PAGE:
Written by Andrew Fullerton Reading time: 5 mins
Can you give us a brief outline of your job?
I work as a Vet on the marketing team at Ceva Animal Health UK as a Product Manager (Marketeer). The role involves everything relating to the Products you look after. You need to work and manage people across multiple teams; supply chain, finance, technical (vets and nurses), sales teams, key account teams, graphics design, management teams etc. The goal is to launch products successfully into the veterinary market and a big part of this is communication to all the key stakeholders: vets, nurses, online pharmacies etc.
Where did your interest in working in this sector come from?
After qualifying as a Vet from Bristol University in 2007, I spent 10 wonderful years in general practice, both full time and as a locum. After 10 years I was at a cross roads, do I specialise? Start my own practice? Or diversify. At this point I saw an opportunity to move into a technical role at a pharmaceutical company and after 5 years I have never looked back! I was keen to learn new things, develop my own personal values and skills as well as improve my commercial skills and it did not take long (2 years) and I then took an opportunity to manage DOUXO S3 (a range of dermatopical products designed to help manage many common skin issues). I am currently doing my certificate in digital marketing.
How did you get into it?
I had some friends in similar roles and spent a lot of time talking to them and getting advice, I even spent a day with one to get some experience! The interview process is very different to an interview for a GP vet job and it did take a few attempts to get the job I wanted, learning at each attempt.
Did you have a plan to get to a certain point/level in your career Or did you just keep picking moves that looked interesting to you?
As mentioned earlier I was at a cross roads. But… I definitely knew I needed to change and keep learning which I had stopped doing as a GP vet. Many people think a role like mine will involve less stress and less work but… I work longer hours now than I did in practice, the difference is it is your project that you are working on so you feel much more invested. On top of that there is flexibility, you are not chained to set hours and 100% I do not miss the out of hours vetting! Our Veterinary Degree and industry is amazing, do not get me wrong, I loved my 10 years in practice an with no other degree would you be able to take the path I have! You do not realise how many of the skills we learn as vets then set you up for the future… what ever that may hold! Skills are transferrable and I always say if you are not happy then look for new opportunities. A quote I have hear before springs to mind: ‘If we spend all our time looking at the doors slamming behind us, we miss the ones opening quietly in front of us’.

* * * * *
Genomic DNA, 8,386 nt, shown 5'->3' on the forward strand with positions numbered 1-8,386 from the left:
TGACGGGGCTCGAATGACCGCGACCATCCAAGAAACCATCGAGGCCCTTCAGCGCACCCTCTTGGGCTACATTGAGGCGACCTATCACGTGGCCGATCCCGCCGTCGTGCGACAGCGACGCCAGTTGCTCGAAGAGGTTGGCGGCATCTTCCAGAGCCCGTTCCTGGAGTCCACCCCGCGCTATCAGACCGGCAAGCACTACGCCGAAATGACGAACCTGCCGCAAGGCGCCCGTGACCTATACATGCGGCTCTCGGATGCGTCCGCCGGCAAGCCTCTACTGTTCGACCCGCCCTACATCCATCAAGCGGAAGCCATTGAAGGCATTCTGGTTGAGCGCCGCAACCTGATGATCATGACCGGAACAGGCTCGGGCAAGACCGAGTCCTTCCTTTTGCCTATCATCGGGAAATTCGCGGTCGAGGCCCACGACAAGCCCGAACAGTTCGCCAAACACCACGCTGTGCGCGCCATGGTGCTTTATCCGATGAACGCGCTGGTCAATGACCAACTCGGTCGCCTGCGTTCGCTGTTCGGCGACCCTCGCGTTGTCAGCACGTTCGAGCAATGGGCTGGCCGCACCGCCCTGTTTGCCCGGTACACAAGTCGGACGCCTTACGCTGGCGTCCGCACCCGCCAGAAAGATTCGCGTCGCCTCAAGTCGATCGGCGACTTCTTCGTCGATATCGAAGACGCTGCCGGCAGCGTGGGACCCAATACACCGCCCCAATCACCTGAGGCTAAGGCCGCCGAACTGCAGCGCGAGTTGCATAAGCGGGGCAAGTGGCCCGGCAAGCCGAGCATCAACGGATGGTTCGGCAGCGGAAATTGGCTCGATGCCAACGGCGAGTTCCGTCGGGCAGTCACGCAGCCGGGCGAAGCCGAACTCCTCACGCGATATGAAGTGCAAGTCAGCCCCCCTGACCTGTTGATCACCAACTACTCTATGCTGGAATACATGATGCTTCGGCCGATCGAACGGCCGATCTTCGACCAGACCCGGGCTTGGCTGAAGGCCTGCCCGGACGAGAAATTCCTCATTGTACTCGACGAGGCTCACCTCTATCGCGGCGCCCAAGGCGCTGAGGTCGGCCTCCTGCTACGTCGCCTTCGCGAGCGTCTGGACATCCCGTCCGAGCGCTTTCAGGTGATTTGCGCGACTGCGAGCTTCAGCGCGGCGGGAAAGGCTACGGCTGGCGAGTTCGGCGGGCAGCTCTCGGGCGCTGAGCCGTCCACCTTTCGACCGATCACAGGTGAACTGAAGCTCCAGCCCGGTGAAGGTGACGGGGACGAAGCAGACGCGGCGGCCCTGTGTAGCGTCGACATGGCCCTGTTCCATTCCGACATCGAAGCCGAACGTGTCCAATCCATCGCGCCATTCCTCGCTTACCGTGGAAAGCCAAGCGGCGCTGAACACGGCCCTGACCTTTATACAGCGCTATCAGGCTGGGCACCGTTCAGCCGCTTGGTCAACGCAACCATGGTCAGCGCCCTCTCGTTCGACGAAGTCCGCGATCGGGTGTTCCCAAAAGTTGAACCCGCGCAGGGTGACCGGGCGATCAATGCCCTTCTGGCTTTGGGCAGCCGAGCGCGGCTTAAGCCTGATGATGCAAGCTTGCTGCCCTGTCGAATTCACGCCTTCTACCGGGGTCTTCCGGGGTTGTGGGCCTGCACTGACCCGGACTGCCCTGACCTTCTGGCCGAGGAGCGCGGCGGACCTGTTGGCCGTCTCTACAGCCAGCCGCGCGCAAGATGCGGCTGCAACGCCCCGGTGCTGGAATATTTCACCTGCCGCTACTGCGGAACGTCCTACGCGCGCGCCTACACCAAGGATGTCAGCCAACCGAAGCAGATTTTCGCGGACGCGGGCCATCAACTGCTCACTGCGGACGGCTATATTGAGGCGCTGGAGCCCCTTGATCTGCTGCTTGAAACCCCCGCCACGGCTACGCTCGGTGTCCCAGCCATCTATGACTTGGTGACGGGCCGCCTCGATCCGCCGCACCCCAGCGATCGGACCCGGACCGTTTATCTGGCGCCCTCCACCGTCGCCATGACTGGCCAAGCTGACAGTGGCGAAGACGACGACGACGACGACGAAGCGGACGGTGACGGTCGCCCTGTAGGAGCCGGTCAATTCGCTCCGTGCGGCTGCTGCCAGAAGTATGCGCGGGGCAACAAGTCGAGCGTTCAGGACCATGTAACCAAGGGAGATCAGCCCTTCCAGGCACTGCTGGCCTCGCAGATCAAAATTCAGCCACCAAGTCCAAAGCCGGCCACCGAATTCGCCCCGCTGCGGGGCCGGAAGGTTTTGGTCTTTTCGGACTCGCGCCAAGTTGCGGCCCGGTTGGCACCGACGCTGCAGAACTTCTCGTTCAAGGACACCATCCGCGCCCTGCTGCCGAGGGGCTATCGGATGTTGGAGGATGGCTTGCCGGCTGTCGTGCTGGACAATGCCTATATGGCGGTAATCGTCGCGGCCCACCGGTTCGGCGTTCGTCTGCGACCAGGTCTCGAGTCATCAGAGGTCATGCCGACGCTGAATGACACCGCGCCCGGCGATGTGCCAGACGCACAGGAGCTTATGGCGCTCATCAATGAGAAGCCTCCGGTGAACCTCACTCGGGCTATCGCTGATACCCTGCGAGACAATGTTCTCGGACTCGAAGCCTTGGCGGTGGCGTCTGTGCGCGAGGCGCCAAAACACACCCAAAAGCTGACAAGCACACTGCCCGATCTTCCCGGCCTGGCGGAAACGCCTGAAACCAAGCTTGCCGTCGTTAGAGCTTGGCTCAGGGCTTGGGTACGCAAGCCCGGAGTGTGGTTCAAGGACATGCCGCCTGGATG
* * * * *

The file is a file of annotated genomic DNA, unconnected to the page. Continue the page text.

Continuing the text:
What does a typical day look like for you?
This is difficult to summarise in 1 answer. As you saw in my earlier answer, the role is so varied. I tend to check my emails first thing and then have already planned my tasks for the day. This could range from forecasting my predicted sales for the next year to working on a marketing plan to visiting a dermatology specialist to discuss DOUXO S3.
What would you say are the best and worst aspects of the job?
Variety and collaboration. I felt isolated in my consult room and working with so many people day to day makes me tick. For me there are no worst aspects of my job.. I never dread going to work and even when things go wrong (nothing ever goes smoothly), you can tackle them in a positive light and always end up with a good result.
What are the main skills you need to be a Product Manager?
Many of the skills we already have from our training help. Communication skills are number 1. Organisational skills and a creative mindset are also important. One thing you do realise is that in practice, everything is done for you as a vet… As a product manager.. you need to make things happen as you are the person responsible for the brand you are working with. So drive and determination are key.
What are the common misconceptions that people have about the work you do?
People always think I am a sales rep. They also thing that we have an easy life compared to vets in practice. For me, as I said earlier, I work harder and longer hours than I did in practice but I do enjoy the flexibility and ‘being my own boss’ to a certain extent… I obviously have a manager to keep me on the right track!
What advice would you give someone wanting to break into this career?
Research what you want first, also the normal path is to take a technical role first as this is similar regarding your knowledge to being in practice. As a technical vet you will help with training, and all technical aspects of a product. From here you can then explore how the veterinary pharmaceutical industry works and what opportunities there are for you.